Rip my fingers

This was something completely different for me but it seemed like a great way to just get out, ride my bike and remember why I fell in love with cycling. I managed to rope in a club mate, Patrick, who seems to think anything less than 100k is popping to the shops. I say rope in, he was like a kid at Christmas. So we met the Colvelo boys just outside Colchester at 7 am. There were a couple of guys I knew from other rides, including Will who I haven’t seen in years, since I first joined the shop rides and got dropped every week. He’s since done LEJOG and I’ve since lost about 4 stone! It’s good sometimes to consider where you’ve come from, it’s often a lot further than you think. There were about 11-12 of us on a mixture of typical carbon and alu road bikes, a few sets of deep sections, at least one vintage racer, two rather beautiful all road Surlys and Liam on a fixie. But then if anyone is going to do that, it’s the guy racing the transcontinental race in July. Most had frame bags or saddle bags. I just had pockets so I’d been pretty limited with my packing. No gillet, no leg warmers or gloves as I just didn’t have the space for when they came off. Gloves were missed in the morning for sure! The only changes to my regular kit was an extra tube, some gas, a small power pack for my ageing Garmin and a bag of Percy pigs, sorted! Next stop Cambridgeshire.


120k later and we hit Cambridgeshire

The weather had looked good for the day but soon it became apparent that we were in for a corker. Tan lines ahoy! I wasn’t sure what to expect other than a lot of strong legs. The guys were all really friendly and it was interesting to hear how many of them had tried out the other, more traditional, Colchester clubs (my own included) before choosing Col Velo. Patrick had told anyone that would listen that I only rode for 3 hours (cheeky bugger!) so I answered that question about eight times. There was probably a sweep stake on when my legs would fall off. The collective has a really chilled ethos with a much bigger focus on where you are going than how fast you get there. Don’t get me wrong we were chipping along quite nicely in places but the absence of heroics was refreshing (FYI, I’m often guilty of heroics) and it was fantastic just taking in the sights and having a chat along the way. The main topic being would Boonen go out with a win the next day.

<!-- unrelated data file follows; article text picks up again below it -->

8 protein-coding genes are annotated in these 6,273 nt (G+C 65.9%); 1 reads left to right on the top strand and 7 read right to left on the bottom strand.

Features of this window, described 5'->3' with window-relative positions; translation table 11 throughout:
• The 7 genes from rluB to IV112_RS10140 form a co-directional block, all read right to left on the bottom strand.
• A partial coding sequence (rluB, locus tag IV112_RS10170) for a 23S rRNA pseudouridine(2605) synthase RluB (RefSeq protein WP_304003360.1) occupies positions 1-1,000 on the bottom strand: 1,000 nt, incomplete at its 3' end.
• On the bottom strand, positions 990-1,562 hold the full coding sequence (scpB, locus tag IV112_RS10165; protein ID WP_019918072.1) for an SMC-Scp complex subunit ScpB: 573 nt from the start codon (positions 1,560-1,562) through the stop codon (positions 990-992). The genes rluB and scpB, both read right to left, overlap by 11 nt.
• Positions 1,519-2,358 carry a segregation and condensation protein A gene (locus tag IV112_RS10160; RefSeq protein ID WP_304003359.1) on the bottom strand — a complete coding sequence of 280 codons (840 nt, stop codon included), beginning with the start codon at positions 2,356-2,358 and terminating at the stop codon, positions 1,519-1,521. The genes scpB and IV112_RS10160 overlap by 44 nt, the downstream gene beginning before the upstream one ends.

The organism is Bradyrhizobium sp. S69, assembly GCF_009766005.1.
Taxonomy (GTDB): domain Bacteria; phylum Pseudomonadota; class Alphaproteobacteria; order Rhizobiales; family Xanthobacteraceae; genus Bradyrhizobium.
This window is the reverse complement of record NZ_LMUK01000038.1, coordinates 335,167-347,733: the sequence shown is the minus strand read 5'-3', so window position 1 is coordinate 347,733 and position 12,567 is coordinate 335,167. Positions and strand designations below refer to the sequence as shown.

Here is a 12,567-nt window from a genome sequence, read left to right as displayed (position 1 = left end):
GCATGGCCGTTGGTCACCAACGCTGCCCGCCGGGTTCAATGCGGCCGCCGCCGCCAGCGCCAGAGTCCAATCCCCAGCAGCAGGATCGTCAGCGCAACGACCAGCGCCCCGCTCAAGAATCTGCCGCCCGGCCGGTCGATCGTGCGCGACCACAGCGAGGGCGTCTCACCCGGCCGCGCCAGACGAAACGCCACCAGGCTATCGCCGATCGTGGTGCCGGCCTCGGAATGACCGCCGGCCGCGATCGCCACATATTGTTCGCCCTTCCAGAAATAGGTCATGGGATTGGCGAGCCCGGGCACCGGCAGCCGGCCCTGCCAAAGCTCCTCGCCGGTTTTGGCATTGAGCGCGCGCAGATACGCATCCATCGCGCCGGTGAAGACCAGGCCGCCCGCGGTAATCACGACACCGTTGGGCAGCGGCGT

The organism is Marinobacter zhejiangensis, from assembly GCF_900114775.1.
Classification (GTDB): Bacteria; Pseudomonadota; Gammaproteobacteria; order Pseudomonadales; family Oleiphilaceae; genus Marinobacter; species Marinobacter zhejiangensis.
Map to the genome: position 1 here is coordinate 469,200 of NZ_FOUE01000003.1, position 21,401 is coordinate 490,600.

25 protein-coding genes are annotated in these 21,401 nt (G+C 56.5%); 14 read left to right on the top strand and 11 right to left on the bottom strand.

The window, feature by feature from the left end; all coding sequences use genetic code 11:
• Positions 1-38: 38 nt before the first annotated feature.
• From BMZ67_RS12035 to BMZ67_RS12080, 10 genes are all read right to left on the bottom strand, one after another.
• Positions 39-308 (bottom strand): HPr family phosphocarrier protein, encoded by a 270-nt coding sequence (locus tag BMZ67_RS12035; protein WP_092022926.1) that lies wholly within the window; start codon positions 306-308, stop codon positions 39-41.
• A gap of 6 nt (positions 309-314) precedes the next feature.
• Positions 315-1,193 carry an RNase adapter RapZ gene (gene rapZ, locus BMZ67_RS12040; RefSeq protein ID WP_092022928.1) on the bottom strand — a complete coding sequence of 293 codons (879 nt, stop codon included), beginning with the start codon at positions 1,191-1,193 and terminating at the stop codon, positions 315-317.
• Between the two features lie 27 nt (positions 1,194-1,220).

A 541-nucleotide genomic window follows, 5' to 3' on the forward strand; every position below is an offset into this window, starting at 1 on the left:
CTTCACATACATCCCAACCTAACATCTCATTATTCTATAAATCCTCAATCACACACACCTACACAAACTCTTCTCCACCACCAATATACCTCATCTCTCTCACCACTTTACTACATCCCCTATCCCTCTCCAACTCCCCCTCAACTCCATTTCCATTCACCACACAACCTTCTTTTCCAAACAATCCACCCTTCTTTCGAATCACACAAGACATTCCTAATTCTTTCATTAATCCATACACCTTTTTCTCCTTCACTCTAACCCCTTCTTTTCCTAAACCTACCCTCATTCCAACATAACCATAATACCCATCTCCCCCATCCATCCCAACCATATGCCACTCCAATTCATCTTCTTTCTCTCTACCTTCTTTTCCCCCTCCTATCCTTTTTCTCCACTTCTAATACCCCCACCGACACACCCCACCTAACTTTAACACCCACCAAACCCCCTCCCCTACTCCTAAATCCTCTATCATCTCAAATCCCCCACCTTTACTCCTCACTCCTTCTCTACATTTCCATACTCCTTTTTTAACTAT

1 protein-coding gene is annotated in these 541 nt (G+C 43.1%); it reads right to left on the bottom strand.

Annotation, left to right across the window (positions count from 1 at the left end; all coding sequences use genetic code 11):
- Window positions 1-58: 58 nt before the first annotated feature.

It’s a bloody good looking kit IMO.

Newmarket was the first stop after about 120k so we were well on our way to 250k by the time we stopped. The sun was out and the other perk of long distances is real food! No cake guilt, just straight into a bacon toastie. After Newmarket we continued north before swinging east across the bottom of Thetford Forest. This was probably my favourite section. The sun was out, my legs were feeling good and the countryside was wide open. Smooth, quiet roads and a gentle tailwind kept the group ticking along nicely.


We swung into a pub in Thurston wth about 180-190k in the legs. Obviously I could feel that but considering I only ride 3 hours at a time (eh Patrick!) I was feeling pretty good. James in the shop (Cycle Evolution) has spent a fair amount of time helping me tweaking my bike fit over the last couple of years as we’ve changed bars etc beyond my initial fit and I think it’s pretty much spot on. I hadn’t even raised the bar height from my usual racing position and my back, shoulders, knees etc were fine.